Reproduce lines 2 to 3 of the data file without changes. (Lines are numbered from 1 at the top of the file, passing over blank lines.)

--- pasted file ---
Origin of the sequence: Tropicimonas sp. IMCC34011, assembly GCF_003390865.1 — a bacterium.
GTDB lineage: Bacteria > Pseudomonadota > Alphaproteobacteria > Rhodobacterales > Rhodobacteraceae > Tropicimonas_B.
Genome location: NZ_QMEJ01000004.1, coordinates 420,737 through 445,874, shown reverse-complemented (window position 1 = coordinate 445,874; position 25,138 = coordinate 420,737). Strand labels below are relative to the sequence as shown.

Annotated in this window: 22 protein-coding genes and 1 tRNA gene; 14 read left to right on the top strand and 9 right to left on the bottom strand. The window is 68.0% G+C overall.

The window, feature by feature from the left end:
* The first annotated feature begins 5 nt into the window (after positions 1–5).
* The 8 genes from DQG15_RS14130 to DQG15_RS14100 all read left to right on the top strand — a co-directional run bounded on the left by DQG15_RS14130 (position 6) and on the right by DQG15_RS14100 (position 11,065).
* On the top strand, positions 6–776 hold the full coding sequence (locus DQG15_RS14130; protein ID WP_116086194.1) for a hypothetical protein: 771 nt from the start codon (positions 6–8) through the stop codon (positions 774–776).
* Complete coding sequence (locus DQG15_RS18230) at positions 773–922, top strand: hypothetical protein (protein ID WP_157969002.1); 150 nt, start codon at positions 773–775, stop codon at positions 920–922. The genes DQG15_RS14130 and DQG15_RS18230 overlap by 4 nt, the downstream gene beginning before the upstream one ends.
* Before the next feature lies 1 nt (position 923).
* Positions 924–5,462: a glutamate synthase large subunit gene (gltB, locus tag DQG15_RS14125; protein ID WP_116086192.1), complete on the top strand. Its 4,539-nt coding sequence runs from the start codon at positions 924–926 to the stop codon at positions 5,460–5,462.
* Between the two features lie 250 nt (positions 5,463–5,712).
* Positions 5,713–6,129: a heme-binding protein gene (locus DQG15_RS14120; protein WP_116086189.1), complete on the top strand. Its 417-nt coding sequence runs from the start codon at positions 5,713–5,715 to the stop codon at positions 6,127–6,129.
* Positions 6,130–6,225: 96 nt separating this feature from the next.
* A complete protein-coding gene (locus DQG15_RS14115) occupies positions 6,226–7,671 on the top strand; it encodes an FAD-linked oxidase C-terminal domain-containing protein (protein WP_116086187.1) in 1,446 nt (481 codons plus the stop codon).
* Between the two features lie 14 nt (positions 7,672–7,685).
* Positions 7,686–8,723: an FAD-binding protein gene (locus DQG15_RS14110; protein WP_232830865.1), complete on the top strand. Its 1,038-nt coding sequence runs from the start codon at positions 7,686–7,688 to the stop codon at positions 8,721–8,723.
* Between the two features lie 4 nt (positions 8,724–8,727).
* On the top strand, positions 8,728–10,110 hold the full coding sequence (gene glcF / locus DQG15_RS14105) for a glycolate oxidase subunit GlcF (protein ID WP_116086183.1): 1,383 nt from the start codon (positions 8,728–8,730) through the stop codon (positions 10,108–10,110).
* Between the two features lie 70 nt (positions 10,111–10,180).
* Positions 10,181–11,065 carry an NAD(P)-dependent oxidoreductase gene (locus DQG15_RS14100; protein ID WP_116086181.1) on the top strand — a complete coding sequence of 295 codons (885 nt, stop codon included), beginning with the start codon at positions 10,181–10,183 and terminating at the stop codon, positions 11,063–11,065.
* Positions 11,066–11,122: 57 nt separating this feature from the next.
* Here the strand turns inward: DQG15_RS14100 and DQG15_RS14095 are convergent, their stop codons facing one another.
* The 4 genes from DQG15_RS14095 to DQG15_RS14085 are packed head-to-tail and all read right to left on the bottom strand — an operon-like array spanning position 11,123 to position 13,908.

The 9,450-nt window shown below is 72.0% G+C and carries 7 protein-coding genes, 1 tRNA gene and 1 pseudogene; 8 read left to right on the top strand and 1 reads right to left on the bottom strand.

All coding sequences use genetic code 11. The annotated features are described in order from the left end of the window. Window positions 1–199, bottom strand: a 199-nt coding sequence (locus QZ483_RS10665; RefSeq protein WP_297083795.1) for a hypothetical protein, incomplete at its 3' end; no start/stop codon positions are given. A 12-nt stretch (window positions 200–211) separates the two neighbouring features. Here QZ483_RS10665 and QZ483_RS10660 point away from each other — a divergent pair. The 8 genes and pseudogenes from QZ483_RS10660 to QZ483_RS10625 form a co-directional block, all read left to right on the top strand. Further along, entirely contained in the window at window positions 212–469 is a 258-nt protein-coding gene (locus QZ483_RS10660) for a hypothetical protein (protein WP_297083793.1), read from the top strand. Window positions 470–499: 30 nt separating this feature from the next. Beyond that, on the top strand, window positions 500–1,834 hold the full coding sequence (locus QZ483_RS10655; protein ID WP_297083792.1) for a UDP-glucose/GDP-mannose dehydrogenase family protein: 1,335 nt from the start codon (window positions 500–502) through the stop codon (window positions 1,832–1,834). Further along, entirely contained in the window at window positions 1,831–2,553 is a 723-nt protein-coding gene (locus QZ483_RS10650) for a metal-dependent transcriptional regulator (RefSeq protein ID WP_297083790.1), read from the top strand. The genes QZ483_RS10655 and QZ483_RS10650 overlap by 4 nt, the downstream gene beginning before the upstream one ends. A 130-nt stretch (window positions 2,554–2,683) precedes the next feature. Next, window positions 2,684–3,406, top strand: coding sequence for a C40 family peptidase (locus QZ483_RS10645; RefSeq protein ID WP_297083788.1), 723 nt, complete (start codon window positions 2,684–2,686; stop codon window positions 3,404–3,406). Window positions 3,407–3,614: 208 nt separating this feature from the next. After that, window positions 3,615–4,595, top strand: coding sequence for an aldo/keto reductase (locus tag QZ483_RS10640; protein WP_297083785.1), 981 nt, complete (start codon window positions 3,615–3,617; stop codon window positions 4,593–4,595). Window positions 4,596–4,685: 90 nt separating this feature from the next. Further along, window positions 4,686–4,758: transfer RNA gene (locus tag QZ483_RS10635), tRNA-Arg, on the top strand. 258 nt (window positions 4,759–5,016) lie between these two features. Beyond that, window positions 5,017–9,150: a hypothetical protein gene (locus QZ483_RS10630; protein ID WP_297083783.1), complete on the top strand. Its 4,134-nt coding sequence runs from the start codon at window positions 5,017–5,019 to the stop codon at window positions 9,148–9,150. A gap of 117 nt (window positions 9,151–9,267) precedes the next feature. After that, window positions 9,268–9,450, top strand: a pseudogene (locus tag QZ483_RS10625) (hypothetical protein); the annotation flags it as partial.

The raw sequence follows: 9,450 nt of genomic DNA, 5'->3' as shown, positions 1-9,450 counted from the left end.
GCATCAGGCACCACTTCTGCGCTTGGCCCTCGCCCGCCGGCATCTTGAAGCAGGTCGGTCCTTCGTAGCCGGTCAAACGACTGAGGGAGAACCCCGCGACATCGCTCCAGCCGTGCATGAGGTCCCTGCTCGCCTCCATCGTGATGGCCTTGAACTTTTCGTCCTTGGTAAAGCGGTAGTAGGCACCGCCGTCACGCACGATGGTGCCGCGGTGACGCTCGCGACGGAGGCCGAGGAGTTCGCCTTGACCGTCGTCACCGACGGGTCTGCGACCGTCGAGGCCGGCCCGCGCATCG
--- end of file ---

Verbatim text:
GTDB lineage: Bacteria > Pseudomonadota > Alphaproteobacteria > Rhodobacterales > Rhodobacteraceae > Tropicimonas_B.
Genome location: NZ_QMEJ01000004.1, coordinates 420,737 through 445,874, shown reverse-complemented (window position 1 = coordinate 445,874; position 25,138 = coordinate 420,737). Strand labels below are relative to the sequence as shown.